The problem is that, although this approach may feel safe when you're revising, it's actually incredibly risky in terms of getting the grades. If you haven't revised something that you find difficult and it comes up in the exam, you're basically in trouble.

So, get outside your comfort zone and do the hard things. They'll make the biggest difference to your overall grade in the long-term.

5. Not taking enough breaks

If you're a parent of a GCSE student you may well be shouting, “But my teenager is always taking breaks. Every time I look they're on their phone!”

This might be the case, but the phone use could be a symptom of boredom because they're trying to sit too long concentrating. I know that when I was studying I couldn't concentrate for any longer than an hour before I found myself reading the same paragraph over and over again because it wasn't going in. I've worked with several students, often with ADHD, who could only concentrate for 15-20 minutes. Many students, when they first come into my world, are sitting trying to study for hours on end without a revision break and that's exactly where they're going wrong.

The secret is to know how long you can concentrate for, or just use the Pomodoro Technique, breaking up revision into bite-sized chunks of time so you never get over-tired or bored.

6. Working against their natural rhythms

Many students also work against their natural rhythms, particularly on exam leave or in the school holidays. I find that many teenagers say they find it hard to concentrate in the early afternoon, but just try to push on through. The most productive thing they can do is actually admit that this isn't the optimal time of day for them to be studying and do something else instead, and maybe revising in the early evening to make up for it.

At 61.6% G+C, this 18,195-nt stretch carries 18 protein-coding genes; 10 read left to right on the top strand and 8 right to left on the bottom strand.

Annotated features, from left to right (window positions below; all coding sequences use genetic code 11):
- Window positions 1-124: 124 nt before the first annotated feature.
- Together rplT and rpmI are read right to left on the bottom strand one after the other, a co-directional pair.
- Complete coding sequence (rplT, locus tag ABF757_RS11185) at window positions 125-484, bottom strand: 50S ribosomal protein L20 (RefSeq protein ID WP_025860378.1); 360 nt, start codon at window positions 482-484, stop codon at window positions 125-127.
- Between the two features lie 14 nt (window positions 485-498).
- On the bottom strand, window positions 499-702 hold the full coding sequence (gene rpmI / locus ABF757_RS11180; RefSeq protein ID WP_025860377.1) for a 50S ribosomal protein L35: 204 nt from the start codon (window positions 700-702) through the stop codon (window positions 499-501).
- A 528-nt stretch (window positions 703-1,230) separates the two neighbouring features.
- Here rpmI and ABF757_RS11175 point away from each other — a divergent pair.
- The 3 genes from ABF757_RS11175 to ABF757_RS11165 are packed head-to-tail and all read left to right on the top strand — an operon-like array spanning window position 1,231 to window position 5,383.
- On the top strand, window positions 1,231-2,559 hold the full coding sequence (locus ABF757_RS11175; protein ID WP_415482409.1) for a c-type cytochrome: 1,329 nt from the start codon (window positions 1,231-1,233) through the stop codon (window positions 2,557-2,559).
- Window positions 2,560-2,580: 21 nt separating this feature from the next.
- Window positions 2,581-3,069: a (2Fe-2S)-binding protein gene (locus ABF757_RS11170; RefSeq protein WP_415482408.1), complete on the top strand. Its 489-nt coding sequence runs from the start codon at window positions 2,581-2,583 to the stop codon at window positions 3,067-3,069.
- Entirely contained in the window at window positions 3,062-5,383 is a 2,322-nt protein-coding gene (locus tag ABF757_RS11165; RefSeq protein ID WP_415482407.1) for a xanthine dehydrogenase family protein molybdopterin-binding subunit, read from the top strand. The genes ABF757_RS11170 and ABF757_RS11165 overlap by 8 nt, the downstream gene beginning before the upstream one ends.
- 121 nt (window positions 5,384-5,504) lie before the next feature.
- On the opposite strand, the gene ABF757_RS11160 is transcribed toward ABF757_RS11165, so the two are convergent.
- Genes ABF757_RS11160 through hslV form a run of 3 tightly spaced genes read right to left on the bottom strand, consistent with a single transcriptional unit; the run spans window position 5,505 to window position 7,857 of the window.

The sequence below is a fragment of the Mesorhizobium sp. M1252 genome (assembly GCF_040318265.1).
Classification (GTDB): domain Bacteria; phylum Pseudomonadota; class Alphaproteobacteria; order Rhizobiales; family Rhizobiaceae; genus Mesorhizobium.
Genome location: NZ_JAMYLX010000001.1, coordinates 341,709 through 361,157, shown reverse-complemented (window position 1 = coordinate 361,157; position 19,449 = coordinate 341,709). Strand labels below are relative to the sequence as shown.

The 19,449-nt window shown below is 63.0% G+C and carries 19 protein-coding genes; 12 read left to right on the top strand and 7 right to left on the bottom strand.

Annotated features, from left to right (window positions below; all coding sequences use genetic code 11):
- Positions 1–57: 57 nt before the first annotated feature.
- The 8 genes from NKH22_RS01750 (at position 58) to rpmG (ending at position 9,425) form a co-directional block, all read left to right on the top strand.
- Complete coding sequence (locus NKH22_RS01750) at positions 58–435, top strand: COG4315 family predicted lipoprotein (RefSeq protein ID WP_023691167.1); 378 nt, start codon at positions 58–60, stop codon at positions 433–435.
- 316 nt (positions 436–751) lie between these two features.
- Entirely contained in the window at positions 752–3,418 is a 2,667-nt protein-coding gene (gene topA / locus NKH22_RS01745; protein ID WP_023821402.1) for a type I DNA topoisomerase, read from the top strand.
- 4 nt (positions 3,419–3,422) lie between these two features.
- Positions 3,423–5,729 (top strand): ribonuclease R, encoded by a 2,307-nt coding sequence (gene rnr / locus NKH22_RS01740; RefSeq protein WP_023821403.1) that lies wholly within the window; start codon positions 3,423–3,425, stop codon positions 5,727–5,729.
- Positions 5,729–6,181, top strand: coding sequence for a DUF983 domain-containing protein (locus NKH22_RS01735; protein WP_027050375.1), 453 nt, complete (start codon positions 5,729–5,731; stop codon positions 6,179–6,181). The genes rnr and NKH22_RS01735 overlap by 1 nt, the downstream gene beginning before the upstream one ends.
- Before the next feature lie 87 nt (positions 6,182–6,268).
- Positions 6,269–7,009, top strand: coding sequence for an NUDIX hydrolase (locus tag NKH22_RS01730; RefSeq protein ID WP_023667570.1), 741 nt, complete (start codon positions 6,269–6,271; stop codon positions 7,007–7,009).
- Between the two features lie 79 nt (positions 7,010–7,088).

We talk more about revision rhythms in the Revise For Results module inside The Extraordinaries Club.

7. Using sub-standard revision techniques

If your child is spending hours sitting on their bed reading textbooks or highlighting revision guides, they are wasting their revision time. These passive revision techniques have been shown to be hugely less effective than testing themselves using flashcards or doing past papers.

Is your child making any of these revision mistakes?

If you've recognised that your child is making some of the revision mistakes I've talked about above, please share this article with them and talk about how they can make their revision work better for them, so they can also have some balance in their life and do the things they enjoy. After all, no-one wants to be doing unproductive revision that takes hours when they could be doing something effective that helps them reach their full academic potential.

If you'd like more support with their revision (lots of families find that students are more receptive to methods I share than when their parents suggest them), you can check out The Extraordinaries Club, my online hub for families in the exam years, where you can access my Revision Kickstarter Workshops and all ten study skills modules which teach your child how to study in the best way for them.